Can you give a brief description of WATLab, its main instruments and what your provide to users main instruments and what you provide to users
WATLab is a multiuser metrology facility in the Department of Chemistry of the University of Waterloo. It was established in 2000 by professor Kam Tong Leung and its first two instruments were a Leo 1530 field emission microscope and a VG EscaLab X-ray photoelectron spectroscopy (XPS) tool. Today, the most commonly accessed instruments include scanning electron microscopes (SEMs), XPS, a high resolution transmission electron microscope (HRTEM), electron and ion beam lithography systems (supplied by Raith), secondary ion mass spectrometry (SIMS), as well as atom force microscopy, X-ray diffraction and Raman and imaging spectroscopy. We also have more specialized tools, such as a Zeiss helium ion microscope and a Thermo VG Auger imaging microscope, with the complete list available on our website, watlabs.com.
How do users interact with WATLab? Do they come in to use the equipment, or do they send their samples to you?
During the COVID-19 pandemic, we pivoted to remote service. However, we have now gone back to our usual mix of user operated (mainly SEM) and operator service metrology. Education was a big part of the original mandate from our funding agencies, and we offer short training classes on using some of the tools safely and effectively. Most projects also involve discussions with the users on how to interpret their results and understand the limitations of the data. However, much of our funding is on a fee-for-service model, so extensive discussions and user operation of our more complex and expensive tools is simply not cost effective.
Can you give us an idea of your user base at the university – what departments do users come from?
Most of our users are students and faculty at the University of Waterloo, and local technology companies. We also assist researchers from universities and early-stage companies from across Canada and in the US. Most of our tools and expertise is related to inorganic materials such as metals, ceramics, semiconductors, although we have done several polymer and life sciences projects. Our user base at Waterloo spans chemistry, physics, earth and environmental sciences. We also work with people in engineering departments including mechanical, chemical, civil and systems design engineering – and we do occasional projects with people from other university departments.
What are some of the most popular services that you offer?
Our most popular tools are the field-emission scanning electron microscopes with energy dispersive X-ray spectroscopy (SEM/EDS). In nanoscience, the ability to easily observe and analyse materials on the tens-of-nanometre length scale is one of reasons that the field has expanded so much in recent years.
After that, the VG-ESCALab XPS tool is the piece of equipment most reserved by our users. XPS is a powerful tool for analysing the valence state of various compounds. For example, graphite has carbon bonds with sp2 hybridization and diamond sp3 hybridization. These different bonding structures can be observed in the XPS as a shift in the carbon kinetic energy peak. Another advantage of XPS is its extreme surface sensitivity. XPS normally probes only the one or two nanometres of the sample surface, without any noise from the underlying substrate. This allows one to accurately analyse thin film materials.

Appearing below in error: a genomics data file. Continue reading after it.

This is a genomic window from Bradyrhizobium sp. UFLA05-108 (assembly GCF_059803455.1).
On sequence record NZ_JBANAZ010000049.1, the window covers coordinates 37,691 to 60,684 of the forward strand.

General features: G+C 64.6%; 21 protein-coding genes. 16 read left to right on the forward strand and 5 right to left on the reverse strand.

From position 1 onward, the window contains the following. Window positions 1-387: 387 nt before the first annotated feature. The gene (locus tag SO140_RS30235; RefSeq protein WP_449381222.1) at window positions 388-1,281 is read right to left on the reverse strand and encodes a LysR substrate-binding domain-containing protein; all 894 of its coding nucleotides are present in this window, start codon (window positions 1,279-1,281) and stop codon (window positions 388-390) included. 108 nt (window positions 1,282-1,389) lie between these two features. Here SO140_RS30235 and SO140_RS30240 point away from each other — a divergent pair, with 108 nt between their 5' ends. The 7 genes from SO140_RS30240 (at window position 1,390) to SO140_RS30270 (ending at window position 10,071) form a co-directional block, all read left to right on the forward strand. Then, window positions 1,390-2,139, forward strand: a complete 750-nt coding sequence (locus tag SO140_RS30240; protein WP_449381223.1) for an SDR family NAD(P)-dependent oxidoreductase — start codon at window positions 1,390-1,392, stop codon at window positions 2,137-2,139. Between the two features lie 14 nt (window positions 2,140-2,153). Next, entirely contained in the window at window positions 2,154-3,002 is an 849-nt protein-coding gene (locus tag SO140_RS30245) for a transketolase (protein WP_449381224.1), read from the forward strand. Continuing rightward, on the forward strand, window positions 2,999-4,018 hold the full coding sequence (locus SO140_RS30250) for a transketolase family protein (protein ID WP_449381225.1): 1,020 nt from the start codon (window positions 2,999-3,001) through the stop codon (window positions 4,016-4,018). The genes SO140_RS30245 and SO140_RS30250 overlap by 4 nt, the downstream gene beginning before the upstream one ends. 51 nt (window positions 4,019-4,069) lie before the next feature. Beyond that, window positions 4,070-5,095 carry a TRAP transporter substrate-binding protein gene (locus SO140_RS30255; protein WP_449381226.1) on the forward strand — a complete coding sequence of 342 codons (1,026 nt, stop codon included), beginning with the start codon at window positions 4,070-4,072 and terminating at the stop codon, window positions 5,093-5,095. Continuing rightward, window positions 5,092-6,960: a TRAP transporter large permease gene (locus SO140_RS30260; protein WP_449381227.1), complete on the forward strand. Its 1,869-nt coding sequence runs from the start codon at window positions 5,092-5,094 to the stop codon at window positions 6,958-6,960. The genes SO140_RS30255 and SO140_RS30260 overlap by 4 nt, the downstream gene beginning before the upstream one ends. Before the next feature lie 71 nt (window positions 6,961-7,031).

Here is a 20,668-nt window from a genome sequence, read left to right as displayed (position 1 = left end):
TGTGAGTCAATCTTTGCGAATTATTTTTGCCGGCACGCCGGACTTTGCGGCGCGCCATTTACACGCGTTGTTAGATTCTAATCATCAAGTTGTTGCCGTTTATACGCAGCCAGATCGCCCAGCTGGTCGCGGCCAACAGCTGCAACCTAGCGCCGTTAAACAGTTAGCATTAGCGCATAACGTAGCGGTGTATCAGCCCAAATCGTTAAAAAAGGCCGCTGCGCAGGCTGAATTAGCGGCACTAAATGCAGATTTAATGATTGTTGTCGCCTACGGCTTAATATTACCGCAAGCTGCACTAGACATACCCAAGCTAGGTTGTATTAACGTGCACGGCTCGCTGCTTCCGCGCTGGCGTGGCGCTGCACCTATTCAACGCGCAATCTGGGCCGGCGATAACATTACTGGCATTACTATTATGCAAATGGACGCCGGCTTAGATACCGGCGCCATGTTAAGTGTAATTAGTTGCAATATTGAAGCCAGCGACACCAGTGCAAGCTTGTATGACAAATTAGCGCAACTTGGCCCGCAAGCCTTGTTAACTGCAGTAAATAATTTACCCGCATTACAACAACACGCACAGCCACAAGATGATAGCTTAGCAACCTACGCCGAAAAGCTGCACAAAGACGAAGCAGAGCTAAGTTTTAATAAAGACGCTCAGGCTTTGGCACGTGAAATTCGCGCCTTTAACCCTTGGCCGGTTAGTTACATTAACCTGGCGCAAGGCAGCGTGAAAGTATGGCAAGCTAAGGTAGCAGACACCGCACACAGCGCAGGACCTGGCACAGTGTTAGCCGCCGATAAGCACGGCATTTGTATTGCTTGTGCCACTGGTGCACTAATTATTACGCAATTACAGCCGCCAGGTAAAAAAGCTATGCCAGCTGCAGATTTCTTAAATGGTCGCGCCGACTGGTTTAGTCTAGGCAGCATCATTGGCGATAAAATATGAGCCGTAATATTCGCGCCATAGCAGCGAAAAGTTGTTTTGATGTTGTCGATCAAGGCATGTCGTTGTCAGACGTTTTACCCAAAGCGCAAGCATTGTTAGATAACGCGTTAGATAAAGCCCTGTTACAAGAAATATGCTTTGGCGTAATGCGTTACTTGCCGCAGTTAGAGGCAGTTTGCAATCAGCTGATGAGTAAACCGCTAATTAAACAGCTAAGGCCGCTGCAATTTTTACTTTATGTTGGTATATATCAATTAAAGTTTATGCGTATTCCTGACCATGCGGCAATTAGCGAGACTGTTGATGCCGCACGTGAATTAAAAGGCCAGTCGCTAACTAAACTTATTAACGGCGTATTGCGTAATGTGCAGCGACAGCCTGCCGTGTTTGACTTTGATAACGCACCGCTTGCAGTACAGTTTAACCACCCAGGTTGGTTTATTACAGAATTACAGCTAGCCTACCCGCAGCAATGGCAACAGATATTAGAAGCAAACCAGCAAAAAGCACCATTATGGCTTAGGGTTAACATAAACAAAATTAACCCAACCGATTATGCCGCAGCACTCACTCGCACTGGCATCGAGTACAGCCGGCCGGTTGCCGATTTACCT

Can you give a few examples of some notable scientific research and industrial work that has been done at WATLab?
Locally, we have assisted with fabrication trouble-shooting and environmental remediation. One Earth sciences faculty member had a project looking for the presence and form of arsenic in the soil near a mining site. We went through a large number of thin section samples with the SEM to find the heavy precipitated arsenic minerals, and evaluated these with EDS and XPS to determine if the arsenic compounds were inert or environmentally active.
An older project for Waterloo-based BlackBerry was to evaluate materials in their supply chain for the presence of hexavalent chromium, which is carcinogenic and banned in the European Union. Since various valences of chromium are commonly used in pigments, and only hexavalent chromium is dangerous, the ESCALab was used to determine the chromium bonding state in materials.
More recently, a local start-up company developed a new process for fabricating melt-blown polymer fibres with longer and finer fibres for various applications including diapers, wipes, and filters. Then COVID-19 appeared, so the company focussed on the filter application. Thinner fibres allow smaller particles to be removed with a smaller pressure drop across the filter, which improves efficiency. We used the SEM to image their fibre materials made under different conditions, to determine which factors were optimal.
What career path did you follow to work at WATLab?
I did a physics undergraduate degree at McGill University in Montreal, and a PhD in materials science and engineering at the University of Wisconsin-Madison in the US. My PhD project was fabricating, analysing and measuring the superconducting properties of yttrium barium copper oxide grain boundaries. After that, I worked as a post-doc and research scientist in California, before returning to Canada. This gave me experience with a variety of tools and measurement techniques, as well as experience trouble-shooting equipment.
What do you enjoy the most about your job?
The most interesting thing about working at WATLab is the variety of different projects that our users are working on. Studying artefacts (or not!) in a new dataset is always challenging. I have learned a lot about our tools, and about how to apply these tools in a number of academic areas. Teaching and communicating with users are other important skills that I have developed while at WATLab.
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